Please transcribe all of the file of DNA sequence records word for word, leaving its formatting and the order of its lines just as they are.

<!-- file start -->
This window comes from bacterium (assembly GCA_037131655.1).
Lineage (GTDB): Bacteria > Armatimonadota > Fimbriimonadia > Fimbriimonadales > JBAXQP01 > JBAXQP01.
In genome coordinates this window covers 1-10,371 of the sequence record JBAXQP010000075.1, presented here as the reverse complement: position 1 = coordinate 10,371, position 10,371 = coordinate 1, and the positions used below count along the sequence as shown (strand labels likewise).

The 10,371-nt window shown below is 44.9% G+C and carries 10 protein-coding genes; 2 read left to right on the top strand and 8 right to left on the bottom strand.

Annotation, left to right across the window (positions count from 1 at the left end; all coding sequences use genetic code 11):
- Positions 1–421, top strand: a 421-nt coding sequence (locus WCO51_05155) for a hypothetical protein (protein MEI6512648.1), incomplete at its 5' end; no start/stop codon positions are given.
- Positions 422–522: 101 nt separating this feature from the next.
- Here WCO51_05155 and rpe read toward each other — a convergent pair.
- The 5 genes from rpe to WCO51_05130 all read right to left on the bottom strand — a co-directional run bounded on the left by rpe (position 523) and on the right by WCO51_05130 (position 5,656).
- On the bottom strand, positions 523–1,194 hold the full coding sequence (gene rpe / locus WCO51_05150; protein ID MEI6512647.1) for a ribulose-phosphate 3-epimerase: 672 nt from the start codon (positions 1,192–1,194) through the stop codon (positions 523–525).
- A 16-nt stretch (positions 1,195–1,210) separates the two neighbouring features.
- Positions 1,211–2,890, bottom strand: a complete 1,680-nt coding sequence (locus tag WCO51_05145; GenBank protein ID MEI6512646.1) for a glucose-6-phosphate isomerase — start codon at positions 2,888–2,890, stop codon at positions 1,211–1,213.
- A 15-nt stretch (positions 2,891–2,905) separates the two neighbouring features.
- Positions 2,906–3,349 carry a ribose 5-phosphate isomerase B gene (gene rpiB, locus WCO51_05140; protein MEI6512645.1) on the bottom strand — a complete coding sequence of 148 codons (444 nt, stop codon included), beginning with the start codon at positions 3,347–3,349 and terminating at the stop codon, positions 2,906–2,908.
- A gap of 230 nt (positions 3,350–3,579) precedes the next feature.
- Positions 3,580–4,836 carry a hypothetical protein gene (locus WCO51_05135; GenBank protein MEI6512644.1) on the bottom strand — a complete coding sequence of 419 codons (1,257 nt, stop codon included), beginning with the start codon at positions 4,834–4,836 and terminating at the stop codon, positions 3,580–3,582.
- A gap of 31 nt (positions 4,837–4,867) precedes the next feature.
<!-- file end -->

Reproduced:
This window comes from bacterium (assembly GCA_037131655.1).
Lineage (GTDB): Bacteria > Armatimonadota > Fimbriimonadia > Fimbriimonadales > JBAXQP01 > JBAXQP01.
In genome coordinates this window covers 1-10,371 of the sequence record JBAXQP010000075.1, presented here as the reverse complement: position 1 = coordinate 10,371, position 10,371 = coordinate 1, and the positions used below count along the sequence as shown (strand labels likewise).

The 10,371-nt window shown below is 44.9% G+C and carries 10 protein-coding genes; 2 read left to right on the top strand and 8 right to left on the bottom strand.

Annotation, left to right across the window (positions count from 1 at the left end; all coding sequences use genetic code 11):
- Positions 1–421, top strand: a 421-nt coding sequence (locus WCO51_05155) for a hypothetical protein (protein MEI6512648.1), incomplete at its 5' end; no start/stop codon positions are given.
- Positions 422–522: 101 nt separating this feature from the next.
- Here WCO51_05155 and rpe read toward each other — a convergent pair.
- The 5 genes from rpe to WCO51_05130 all read right to left on the bottom strand — a co-directional run bounded on the left by rpe (position 523) and on the right by WCO51_05130 (position 5,656).
- On the bottom strand, positions 523–1,194 hold the full coding sequence (gene rpe / locus WCO51_05150; protein ID MEI6512647.1) for a ribulose-phosphate 3-epimerase: 672 nt from the start codon (positions 1,192–1,194) through the stop codon (positions 523–525).
- A 16-nt stretch (positions 1,195–1,210) separates the two neighbouring features.
- Positions 1,211–2,890, bottom strand: a complete 1,680-nt coding sequence (locus tag WCO51_05145; GenBank protein ID MEI6512646.1) for a glucose-6-phosphate isomerase — start codon at positions 2,888–2,890, stop codon at positions 1,211–1,213.
- A 15-nt stretch (positions 2,891–2,905) separates the two neighbouring features.
- Positions 2,906–3,349 carry a ribose 5-phosphate isomerase B gene (gene rpiB, locus WCO51_05140; protein MEI6512645.1) on the bottom strand — a complete coding sequence of 148 codons (444 nt, stop codon included), beginning with the start codon at positions 3,347–3,349 and terminating at the stop codon, positions 2,906–2,908.
- A gap of 230 nt (positions 3,350–3,579) precedes the next feature.
- Positions 3,580–4,836 carry a hypothetical protein gene (locus WCO51_05135; GenBank protein MEI6512644.1) on the bottom strand — a complete coding sequence of 419 codons (1,257 nt, stop codon included), beginning with the start codon at positions 4,834–4,836 and terminating at the stop codon, positions 3,580–3,582.
- A gap of 31 nt (positions 4,837–4,867) precedes the next feature.